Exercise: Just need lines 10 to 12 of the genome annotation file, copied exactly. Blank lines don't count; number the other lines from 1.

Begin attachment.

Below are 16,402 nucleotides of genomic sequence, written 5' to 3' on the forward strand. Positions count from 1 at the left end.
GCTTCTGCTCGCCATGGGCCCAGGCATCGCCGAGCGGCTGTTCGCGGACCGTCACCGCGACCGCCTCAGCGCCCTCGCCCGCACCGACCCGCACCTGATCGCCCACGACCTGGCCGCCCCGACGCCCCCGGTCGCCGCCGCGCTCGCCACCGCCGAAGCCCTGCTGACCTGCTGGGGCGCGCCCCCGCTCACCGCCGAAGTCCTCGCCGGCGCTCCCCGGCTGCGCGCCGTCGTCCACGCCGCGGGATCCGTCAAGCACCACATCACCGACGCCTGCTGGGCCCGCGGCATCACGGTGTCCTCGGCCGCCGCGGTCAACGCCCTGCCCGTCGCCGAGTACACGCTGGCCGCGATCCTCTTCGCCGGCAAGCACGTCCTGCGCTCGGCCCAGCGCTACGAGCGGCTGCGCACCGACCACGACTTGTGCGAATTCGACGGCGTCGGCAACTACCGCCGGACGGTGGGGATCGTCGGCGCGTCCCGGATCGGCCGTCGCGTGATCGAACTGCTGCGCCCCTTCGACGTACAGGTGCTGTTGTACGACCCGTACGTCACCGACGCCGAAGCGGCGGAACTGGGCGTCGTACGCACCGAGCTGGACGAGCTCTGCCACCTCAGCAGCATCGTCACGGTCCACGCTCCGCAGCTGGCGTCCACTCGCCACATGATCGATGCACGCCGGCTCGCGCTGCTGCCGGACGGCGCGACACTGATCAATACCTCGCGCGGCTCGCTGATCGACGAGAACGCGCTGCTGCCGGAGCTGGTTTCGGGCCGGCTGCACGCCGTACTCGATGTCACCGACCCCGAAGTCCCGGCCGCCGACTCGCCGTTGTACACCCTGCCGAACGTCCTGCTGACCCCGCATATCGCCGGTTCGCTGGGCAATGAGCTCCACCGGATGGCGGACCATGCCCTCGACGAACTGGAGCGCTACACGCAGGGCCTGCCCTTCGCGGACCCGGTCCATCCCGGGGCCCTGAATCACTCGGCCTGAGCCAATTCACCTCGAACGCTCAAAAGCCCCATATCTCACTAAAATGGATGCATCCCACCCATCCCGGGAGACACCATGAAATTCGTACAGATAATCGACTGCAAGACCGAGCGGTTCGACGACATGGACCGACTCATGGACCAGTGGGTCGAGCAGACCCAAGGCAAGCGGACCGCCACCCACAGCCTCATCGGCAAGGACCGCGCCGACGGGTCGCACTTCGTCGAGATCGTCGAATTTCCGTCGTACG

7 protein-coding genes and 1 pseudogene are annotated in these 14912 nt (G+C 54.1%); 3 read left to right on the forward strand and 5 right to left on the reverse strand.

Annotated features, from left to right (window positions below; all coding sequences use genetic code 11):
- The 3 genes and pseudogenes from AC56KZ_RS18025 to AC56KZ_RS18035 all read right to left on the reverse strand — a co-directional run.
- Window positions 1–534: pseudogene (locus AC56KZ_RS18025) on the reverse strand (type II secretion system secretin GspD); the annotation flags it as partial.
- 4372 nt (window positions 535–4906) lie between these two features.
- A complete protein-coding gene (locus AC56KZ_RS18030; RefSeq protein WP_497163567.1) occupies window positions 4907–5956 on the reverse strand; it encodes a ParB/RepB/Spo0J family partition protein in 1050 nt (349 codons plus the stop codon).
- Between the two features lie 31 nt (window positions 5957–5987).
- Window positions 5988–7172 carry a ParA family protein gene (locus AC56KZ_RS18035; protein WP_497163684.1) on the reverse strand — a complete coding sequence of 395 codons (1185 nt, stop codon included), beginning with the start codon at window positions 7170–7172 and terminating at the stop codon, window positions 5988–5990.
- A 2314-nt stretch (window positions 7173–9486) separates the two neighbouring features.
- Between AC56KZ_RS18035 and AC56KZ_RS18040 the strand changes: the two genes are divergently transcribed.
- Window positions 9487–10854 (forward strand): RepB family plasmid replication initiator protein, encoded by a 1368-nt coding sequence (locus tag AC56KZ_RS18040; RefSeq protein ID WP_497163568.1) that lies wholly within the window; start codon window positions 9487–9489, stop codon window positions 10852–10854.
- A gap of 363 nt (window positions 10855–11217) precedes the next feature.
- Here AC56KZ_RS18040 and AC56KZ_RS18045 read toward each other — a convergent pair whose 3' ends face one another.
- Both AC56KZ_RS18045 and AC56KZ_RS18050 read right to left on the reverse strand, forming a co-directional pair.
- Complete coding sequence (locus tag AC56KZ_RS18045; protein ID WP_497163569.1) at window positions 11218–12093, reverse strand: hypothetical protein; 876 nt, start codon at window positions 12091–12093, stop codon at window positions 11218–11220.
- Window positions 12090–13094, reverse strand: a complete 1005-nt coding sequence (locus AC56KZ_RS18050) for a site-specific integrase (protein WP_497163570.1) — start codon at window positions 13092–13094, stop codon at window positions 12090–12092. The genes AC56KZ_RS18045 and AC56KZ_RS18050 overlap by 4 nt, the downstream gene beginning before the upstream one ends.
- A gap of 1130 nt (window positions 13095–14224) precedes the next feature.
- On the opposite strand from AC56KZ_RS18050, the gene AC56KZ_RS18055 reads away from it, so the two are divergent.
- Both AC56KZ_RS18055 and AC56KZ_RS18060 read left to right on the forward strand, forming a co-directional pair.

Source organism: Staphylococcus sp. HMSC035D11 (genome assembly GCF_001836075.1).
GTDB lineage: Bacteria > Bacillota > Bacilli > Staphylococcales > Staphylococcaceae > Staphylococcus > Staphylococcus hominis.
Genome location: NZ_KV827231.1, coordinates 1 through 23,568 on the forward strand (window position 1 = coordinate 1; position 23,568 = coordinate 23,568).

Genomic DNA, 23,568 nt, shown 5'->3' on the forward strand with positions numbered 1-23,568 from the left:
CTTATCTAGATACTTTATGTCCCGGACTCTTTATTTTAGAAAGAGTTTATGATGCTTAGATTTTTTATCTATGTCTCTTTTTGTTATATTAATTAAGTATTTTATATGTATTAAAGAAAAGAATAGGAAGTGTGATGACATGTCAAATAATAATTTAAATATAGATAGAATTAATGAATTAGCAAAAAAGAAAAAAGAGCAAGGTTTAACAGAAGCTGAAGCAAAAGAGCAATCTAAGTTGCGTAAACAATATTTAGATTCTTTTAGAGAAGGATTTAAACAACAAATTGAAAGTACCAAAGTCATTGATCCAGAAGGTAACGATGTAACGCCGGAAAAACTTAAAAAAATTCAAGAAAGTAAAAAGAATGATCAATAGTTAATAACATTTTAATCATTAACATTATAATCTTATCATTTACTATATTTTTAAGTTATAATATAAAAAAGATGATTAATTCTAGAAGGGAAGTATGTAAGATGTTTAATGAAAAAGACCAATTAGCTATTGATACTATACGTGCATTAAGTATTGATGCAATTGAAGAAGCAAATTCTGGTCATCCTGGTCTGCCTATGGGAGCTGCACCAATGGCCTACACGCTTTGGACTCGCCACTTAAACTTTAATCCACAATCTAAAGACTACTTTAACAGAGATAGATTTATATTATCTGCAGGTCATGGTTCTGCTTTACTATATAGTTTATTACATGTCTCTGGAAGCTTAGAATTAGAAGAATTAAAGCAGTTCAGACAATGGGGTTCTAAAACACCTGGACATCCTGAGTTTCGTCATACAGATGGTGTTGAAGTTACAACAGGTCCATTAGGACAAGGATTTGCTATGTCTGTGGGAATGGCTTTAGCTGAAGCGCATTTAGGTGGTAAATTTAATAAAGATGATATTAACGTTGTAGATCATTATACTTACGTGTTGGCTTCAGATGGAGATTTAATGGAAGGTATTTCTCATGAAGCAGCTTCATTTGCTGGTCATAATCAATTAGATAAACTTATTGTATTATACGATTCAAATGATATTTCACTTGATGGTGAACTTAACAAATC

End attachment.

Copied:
- Window positions 5988–7172 carry a ParA family protein gene (locus AC56KZ_RS18035; protein WP_497163684.1) on the reverse strand — a complete coding sequence of 395 codons (1185 nt, stop codon included), beginning with the start codon at window positions 7170–7172 and terminating at the stop codon, window positions 5988–5990.
- A 2314-nt stretch (window positions 7173–9486) separates the two neighbouring features.
- Between AC56KZ_RS18035 and AC56KZ_RS18040 the strand changes: the two genes are divergently transcribed.